I was kinda feeling like I needed some cardio, or a workout to compliment the upper body workout I had the day before. I also had a little bit of Fear Of Missing Out. I parked the bike behind the trail sign and headed out. Again, the word of the day was steep. I also had a hunch that I might be able to get a cell signal to text Erica that I would be home the following day, not Sunday as I had told her before. This hike is highly recommended, but does gain about 4200 feet over just 3 miles. To the peak at about 5100 feet The views at the top were well worth the hike.

There didn’t end up being a cell signal at the top, I think that an analogue phone might have picked up a line of sight signal (anybody know this to be true?) Regardless, I could see the the straight of Georgia, and the Pacific ocean at the same time, as well as the tallest peak on Vancouver Island, the Golden Hinde, named after Sir Francis drake’s vessel that he explored the island with in the 16th century. Strangely enough, there was also this very phallic weather station at the peak.

I returned to the trailhead after a hike down that for some reason kicked the crap outta my knees. I had taken off my Bohn under armour and knee/shin pads, but it was still pretty hot hiking in jeans when it was 80 degrees out.

I got back to the parking lot, scarfed some pita, PB, and jam, and decided to let a little tension off the chain. I decided that the chain was now cutting a nice groove in the bottom of the slider. The problem with this bike is that when the rear suspension is compressed, the chain comes into contact with the bottom of the swing arm slider if adjusted to the factory service bulletin. I think this is one of those adjustments that includes an “X-factor” where you just fiddle around with the thing long enough, observe it, and finally figure out a good method. Unfortunately this doesn’t sound so good in an owners manual, so they throw some numbers at you. It’s kind of like explaining the concept of “snug” to someone tightening a bolt or screw. It just is, and you have to get a feel for it. I was feeling hyper-oxygenated after a great hike, and the ride into Gold River was like meditation. I stopped for gas and fortunately, I also managed to find wi-fi at the tourist info building to inform Erica I was not going to be returning to Vancouver that day. I love instant messaging. God, smartphones can at times be such useful tools.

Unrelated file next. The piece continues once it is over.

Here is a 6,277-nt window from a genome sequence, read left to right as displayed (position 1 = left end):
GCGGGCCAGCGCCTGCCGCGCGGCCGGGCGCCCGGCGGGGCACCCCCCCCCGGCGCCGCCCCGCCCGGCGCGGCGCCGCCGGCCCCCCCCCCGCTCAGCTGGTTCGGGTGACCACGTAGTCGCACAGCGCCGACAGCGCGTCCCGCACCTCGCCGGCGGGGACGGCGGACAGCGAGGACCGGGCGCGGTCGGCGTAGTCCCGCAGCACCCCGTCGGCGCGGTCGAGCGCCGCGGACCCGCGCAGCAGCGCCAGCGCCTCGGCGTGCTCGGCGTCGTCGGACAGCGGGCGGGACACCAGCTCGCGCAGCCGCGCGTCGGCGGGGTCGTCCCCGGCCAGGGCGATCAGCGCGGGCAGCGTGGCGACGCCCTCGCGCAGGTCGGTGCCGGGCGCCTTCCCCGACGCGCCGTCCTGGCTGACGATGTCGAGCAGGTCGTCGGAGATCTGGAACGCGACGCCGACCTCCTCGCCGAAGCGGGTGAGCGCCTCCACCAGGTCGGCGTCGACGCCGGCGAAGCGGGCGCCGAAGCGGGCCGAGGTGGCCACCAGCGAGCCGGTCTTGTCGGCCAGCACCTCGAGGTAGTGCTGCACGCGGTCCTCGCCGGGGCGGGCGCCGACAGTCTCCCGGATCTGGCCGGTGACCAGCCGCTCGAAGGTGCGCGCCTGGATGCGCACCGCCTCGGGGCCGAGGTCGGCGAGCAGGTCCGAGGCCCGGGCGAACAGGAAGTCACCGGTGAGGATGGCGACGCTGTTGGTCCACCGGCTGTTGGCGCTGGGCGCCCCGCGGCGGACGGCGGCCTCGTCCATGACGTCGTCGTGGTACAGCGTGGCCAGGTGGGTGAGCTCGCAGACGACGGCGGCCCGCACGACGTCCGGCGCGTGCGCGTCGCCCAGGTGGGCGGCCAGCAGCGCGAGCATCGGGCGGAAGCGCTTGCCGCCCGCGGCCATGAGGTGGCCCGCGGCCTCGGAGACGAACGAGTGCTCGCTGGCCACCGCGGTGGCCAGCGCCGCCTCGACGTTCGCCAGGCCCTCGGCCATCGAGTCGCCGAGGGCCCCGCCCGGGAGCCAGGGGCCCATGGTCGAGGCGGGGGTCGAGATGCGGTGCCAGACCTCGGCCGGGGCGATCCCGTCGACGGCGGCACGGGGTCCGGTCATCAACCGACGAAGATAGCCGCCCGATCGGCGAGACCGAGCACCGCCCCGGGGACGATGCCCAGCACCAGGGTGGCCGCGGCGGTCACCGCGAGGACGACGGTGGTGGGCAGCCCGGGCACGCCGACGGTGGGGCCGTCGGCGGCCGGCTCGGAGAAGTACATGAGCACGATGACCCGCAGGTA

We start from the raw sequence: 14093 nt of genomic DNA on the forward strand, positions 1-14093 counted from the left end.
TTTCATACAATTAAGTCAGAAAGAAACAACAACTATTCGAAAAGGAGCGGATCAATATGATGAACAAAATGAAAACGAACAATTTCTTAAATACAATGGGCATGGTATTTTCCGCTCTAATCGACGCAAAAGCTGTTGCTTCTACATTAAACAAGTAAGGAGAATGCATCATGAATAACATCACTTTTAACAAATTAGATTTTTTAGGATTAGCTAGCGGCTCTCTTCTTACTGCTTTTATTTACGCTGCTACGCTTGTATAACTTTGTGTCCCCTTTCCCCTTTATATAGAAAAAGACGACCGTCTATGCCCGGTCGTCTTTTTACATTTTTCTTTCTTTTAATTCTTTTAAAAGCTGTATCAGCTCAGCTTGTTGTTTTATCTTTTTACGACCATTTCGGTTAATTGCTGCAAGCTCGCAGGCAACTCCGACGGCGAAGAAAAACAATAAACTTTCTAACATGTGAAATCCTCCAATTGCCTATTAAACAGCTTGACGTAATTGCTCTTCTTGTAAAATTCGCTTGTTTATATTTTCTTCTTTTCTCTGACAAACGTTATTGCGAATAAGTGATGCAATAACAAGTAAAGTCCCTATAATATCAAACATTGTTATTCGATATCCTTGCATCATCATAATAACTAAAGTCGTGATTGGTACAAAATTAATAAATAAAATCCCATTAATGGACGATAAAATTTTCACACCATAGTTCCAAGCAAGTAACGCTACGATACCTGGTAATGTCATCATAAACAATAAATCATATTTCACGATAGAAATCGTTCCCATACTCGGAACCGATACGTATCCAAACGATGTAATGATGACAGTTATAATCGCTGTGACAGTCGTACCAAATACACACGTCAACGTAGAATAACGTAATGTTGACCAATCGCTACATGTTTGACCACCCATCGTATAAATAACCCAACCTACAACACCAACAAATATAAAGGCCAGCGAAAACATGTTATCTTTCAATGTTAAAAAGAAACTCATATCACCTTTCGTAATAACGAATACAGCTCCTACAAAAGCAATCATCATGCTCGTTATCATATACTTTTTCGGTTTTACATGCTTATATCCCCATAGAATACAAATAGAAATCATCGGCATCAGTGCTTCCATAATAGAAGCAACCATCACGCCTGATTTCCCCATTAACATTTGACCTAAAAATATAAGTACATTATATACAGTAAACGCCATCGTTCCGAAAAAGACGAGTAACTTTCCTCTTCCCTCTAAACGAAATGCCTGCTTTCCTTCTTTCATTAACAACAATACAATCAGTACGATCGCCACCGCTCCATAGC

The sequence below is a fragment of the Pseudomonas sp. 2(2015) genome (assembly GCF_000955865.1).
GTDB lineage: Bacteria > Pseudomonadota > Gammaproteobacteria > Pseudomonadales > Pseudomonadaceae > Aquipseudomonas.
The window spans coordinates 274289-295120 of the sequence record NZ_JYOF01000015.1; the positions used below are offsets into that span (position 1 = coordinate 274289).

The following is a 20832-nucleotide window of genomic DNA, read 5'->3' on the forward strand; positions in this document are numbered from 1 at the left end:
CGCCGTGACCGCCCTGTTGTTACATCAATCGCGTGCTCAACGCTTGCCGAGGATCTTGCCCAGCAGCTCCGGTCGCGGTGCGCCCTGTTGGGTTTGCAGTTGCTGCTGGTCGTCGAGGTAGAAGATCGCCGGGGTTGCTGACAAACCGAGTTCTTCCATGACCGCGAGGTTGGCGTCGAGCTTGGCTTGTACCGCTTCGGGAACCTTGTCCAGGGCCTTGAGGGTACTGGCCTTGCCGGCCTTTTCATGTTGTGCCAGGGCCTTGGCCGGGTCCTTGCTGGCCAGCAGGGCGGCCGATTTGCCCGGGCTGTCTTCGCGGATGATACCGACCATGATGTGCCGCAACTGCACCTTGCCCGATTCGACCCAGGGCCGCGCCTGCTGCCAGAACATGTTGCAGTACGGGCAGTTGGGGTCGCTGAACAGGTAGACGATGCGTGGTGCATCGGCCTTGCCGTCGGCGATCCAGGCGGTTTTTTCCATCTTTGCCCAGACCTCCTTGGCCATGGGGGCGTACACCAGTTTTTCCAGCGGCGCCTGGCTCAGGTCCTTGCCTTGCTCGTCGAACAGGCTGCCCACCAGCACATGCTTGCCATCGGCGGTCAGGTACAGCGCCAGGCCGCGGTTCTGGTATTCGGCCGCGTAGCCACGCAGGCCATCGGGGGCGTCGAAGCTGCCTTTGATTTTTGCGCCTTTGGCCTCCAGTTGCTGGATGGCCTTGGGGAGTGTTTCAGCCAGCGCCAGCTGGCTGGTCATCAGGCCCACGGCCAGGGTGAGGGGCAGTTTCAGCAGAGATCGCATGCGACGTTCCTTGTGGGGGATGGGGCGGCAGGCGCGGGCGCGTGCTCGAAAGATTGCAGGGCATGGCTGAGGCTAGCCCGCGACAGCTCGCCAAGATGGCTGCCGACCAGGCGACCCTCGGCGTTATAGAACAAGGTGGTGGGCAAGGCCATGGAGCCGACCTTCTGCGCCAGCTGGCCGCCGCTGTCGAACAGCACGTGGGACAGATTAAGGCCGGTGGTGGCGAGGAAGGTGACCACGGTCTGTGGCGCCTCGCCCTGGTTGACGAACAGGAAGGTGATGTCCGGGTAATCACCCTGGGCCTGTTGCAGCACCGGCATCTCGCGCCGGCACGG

I headed out and it was pretty much a cliché ride out where I just kept going around every corner going “WOW!”

You know you are really getting out there when the free forest service campsites you stop at are completely empty.
I pulled into Tahsis around 4:30, and took a spin around town. Gold River was smaller than it had been, but was keeping up appearances. Tahsis had decided that it didn’t care what anybody thought and did its own thing. I passed through town and rode through the trailer park on the north side. There were honestly 3 empty pads for every home on a pad.
Another thing that struck me was that the pavement was like a roller coaster.

I skirted the port while riding the only road in town and noticed a break in the fence, so pulled in. I love abandoned places, but this was amazing!